It’s a well known fact that most businesses never achieve their full potential. A high percentage of start ups will fail during the first few years. Those that do survive will often reach a plateau and stay there, not really growing as the years go by. So what is it that’s holding these businesses back?
Well, in some cases, the business owner just doesn’t want to grow the business, or doesn’t know how to. Other possibilities are a lack of access to the finance to enable them to grow, or not possessing the competitive advantage enjoyed by other businesses.
To be honest, I have never believed that these factors are really the problem in this situation. If people are prepared to work hard enough and look for opportunities, they will always find the solution to overcome these challenges, and indeed any other external factors that they believe are holding them back.
What is really holding your business back?
The truth is that the only thing that ever stops us growing is US. But when it comes to a business, what is it specifically about “US” that’s the real challenge we have to overcome?
Well, in my 20+ years of working with hundreds of different business, of different sizes and in many different sectors, there is one clear factor that is present in businesses that grow, and lacking in those that don’t. That factor is the ability to manage a bigger group of people. The one thing every growing company has in common is that it has more people this year than it did last year. If it isn’t managing those people better each year, then the business will suffer, and to go backwards.
So is the answer simply that you need to get better at managing more people in order to grow your business? Well, yes and no, because there are some hidden forces at play here. Imagine you are a child, and your ball is stuck high up in a tree. No matter how hard you jump, you can’t reach that tree branch, because gravity is at work to keep you close to the ground. Just as gravity prevents you leaping 10 metres in the air, in management there is a force that will prevent you managing more people effectively.
In 1933, a Lithuanian management consultant, management theorist and engineer by the name of Vytautas Andrius Graiciunas published a paper called “Relationship in Organisation”. He was interested in why it seemed to get harder to manage each subsequent new person coming into a group. He found that managing one person was OK, but managing 2 people was more than double the effort of one, and managing 3 was more than 50% more effort than managing a team of 2, and so on.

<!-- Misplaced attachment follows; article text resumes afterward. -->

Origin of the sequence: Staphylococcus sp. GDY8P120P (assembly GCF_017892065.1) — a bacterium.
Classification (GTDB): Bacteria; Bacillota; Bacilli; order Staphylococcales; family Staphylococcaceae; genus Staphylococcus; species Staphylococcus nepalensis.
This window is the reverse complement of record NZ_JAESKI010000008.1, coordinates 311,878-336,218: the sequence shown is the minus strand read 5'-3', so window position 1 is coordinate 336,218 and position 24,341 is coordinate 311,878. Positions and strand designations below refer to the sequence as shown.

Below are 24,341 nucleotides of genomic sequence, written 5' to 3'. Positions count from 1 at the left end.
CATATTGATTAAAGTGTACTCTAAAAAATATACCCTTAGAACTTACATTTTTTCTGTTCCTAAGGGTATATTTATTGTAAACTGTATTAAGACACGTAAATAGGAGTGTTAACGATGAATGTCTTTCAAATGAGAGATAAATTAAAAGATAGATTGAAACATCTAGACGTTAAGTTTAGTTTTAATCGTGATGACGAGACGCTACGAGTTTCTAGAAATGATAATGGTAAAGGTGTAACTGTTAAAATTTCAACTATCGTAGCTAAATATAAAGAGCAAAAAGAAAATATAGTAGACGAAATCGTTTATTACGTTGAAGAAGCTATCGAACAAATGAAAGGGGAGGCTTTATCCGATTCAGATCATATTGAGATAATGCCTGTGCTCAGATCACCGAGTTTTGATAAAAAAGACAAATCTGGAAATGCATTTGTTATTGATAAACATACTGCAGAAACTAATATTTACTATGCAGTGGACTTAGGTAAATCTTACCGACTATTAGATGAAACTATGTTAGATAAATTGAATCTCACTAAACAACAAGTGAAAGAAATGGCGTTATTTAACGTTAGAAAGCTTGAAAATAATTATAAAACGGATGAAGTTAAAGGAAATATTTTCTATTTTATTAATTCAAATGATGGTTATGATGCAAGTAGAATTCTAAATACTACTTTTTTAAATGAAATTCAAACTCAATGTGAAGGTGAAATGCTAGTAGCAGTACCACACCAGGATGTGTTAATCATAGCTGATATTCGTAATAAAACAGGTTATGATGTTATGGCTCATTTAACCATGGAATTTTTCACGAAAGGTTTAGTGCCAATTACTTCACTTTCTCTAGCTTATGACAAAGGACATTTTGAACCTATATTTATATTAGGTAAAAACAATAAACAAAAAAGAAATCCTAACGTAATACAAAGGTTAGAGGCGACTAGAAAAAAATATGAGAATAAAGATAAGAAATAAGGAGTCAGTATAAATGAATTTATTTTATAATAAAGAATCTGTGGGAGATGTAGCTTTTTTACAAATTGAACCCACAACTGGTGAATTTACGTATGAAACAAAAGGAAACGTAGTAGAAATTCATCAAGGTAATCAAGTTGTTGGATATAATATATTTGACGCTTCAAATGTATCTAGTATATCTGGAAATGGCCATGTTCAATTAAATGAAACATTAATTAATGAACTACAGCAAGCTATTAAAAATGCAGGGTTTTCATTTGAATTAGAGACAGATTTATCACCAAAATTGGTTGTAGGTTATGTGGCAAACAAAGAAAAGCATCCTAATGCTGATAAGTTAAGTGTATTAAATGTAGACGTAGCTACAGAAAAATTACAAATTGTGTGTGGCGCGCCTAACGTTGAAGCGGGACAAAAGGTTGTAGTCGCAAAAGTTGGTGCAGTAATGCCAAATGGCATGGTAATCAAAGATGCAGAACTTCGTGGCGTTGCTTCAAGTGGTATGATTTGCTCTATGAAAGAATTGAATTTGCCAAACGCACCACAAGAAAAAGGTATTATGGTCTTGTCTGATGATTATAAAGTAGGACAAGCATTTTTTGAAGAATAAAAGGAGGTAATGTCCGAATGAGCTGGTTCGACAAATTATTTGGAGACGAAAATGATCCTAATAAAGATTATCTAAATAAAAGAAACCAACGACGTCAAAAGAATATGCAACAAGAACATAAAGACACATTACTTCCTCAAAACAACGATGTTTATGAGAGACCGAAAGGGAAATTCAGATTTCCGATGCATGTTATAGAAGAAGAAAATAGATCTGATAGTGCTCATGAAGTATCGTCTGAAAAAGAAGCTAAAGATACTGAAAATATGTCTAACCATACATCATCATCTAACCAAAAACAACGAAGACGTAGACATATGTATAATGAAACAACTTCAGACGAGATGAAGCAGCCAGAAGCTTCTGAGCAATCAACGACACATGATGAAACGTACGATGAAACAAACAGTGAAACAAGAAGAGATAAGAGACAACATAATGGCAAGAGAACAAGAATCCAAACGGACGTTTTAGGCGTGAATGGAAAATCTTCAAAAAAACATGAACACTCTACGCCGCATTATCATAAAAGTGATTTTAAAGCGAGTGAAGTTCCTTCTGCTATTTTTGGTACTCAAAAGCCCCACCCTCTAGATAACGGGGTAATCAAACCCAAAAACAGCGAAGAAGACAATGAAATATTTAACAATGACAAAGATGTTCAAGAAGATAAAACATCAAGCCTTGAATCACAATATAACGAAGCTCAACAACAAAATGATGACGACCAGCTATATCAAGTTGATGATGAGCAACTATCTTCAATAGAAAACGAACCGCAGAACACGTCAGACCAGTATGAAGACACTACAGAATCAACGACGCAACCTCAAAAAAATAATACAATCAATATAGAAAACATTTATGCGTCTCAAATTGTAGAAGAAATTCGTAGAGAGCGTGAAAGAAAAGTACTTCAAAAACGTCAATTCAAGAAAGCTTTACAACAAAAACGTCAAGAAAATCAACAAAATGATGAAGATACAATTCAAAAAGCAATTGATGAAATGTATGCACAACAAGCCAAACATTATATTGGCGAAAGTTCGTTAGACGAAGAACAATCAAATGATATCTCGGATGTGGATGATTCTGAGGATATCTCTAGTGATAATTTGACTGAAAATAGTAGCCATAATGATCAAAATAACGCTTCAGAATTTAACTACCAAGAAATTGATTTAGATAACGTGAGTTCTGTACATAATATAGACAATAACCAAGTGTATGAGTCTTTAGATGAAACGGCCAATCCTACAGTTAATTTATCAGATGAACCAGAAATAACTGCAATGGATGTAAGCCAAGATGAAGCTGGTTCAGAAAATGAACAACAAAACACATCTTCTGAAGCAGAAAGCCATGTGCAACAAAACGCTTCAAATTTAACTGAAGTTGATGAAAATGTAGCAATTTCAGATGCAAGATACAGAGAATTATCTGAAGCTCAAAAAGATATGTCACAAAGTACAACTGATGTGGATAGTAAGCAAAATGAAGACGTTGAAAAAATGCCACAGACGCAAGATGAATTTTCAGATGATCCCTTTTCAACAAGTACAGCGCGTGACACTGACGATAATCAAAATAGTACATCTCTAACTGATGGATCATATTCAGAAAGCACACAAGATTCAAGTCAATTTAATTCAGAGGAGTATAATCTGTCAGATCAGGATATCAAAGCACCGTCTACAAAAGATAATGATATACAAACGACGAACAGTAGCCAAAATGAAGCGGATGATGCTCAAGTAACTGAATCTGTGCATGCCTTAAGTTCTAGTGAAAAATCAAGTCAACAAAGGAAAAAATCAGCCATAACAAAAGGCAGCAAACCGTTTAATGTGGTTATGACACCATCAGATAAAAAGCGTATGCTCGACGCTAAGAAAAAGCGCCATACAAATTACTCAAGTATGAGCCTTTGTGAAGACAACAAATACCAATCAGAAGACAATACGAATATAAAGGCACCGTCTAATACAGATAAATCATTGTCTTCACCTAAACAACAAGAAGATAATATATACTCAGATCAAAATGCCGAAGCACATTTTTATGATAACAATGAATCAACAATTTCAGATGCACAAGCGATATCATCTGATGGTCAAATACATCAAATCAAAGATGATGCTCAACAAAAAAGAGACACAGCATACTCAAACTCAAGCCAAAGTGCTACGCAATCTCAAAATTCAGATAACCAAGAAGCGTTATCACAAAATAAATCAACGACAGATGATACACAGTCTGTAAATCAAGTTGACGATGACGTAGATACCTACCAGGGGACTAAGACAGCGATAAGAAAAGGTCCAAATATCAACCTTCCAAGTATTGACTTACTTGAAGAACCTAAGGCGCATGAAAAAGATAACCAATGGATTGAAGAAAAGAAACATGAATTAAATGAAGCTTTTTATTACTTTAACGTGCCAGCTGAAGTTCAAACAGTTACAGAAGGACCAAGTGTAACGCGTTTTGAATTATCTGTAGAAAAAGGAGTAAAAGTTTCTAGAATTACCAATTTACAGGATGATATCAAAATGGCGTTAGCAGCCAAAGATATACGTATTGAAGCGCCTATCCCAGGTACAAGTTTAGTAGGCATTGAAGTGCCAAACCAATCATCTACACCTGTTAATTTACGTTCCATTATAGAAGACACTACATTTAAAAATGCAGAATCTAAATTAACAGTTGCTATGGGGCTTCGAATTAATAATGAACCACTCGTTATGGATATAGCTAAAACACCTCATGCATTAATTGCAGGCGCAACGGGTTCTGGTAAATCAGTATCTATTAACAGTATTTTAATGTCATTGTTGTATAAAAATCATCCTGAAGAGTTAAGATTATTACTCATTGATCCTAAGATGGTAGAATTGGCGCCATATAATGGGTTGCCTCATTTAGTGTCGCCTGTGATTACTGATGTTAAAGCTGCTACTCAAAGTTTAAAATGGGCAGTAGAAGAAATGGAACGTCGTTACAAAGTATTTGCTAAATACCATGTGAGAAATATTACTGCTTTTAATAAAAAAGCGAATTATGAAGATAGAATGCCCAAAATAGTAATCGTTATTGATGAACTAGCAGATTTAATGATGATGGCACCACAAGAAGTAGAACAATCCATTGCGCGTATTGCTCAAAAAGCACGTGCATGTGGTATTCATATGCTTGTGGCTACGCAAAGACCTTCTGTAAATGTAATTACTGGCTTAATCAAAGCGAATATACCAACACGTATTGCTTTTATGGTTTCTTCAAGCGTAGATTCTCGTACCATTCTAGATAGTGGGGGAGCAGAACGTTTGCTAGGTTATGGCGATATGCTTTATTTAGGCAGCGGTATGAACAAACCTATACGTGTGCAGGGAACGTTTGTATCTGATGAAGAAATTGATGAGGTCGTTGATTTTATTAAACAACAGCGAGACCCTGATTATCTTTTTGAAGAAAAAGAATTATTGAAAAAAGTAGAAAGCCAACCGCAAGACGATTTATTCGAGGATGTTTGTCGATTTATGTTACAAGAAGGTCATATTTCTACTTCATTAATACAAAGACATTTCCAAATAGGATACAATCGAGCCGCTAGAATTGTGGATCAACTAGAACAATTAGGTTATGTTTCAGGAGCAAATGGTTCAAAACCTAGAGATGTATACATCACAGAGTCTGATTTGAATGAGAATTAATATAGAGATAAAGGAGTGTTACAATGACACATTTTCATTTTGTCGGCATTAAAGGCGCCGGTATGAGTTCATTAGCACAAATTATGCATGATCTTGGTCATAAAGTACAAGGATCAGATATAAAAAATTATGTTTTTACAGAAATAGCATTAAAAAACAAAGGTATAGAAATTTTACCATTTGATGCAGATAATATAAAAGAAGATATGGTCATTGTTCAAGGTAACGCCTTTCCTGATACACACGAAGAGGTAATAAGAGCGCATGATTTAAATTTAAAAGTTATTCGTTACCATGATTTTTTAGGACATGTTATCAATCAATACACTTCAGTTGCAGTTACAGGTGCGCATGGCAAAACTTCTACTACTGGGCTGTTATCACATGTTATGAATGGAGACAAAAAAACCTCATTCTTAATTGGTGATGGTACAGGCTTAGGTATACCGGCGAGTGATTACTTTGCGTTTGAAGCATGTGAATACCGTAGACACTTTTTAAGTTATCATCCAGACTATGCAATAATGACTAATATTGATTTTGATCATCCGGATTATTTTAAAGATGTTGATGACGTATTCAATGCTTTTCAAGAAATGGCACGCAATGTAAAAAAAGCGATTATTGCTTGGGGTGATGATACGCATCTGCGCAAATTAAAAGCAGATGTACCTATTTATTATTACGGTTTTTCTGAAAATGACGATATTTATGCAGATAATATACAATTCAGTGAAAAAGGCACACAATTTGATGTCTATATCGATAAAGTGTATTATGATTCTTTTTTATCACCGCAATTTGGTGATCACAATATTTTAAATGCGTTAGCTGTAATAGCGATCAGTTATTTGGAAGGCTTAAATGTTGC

In his study of groups, Graiciunas started to see that there was more at play than just a relationship between one person and another. In fact, every new person exponentially increased the number of relationships that had to be managed. This is because each new member of the team would have a relationship with all the other team members. In fact, a complex web of relationships is in play within a team. This is further complicated by the fact that people may well act differently in a group setting than in a 1:1 setting.
For example, say we have manager A, and employees B and C. The relationships that exist in this scenario are:
- Between A & B
- Between A & C
- Between B & C
- Between A & B when C is present
- Between A & C when B is present
- Between B & C when A is present
So there is much more going on that you might at first think! With just one manager and 2 team members, there are 6 relationships to manage. With one manager looking after a team of 5, there are 100 relationships to manage!
In fact, Graciunas calculated that, with 10 people to manage, you would have to be able to cope with over 5000 relationships! Just as you cannot overcome gravity, you cannot overcome the basic fact that the human brain can only cope with about 200 relationships. For some people, even 100 would be a struggle.
Build a ladder
So how does knowing this fact help us understand what we need to do in our businesses to help them to keep growing, without us getting overwhelmed? Well, no differently to when we understand that we cannot overcome gravity whilst here on earth, and that there will always be a limit on how high we can jump. We should work on another way to solve the problem, and maybe use a ladder instead!
Graiciunas concluded from his studies that 6 people was the most that anybody could readily manage. My feeling is that larger groups can work, in some situations. Where there are process, direct-order driven roles, and the task is simple and easily managed, managing a larger group is possible. However, in today’s automated world, I think there are now less situations like this.
In conclusion, your job as a business leader is not to learn how to manage more and more people, (i.e. jump higher). Your job is to build a management structure (ladder) that allows you to overcome the management “gravitational force” that Graiciunas was so helpful in identifying.
So go on, take ACTION, and put in place the steps to build your business to infinity, and beyond!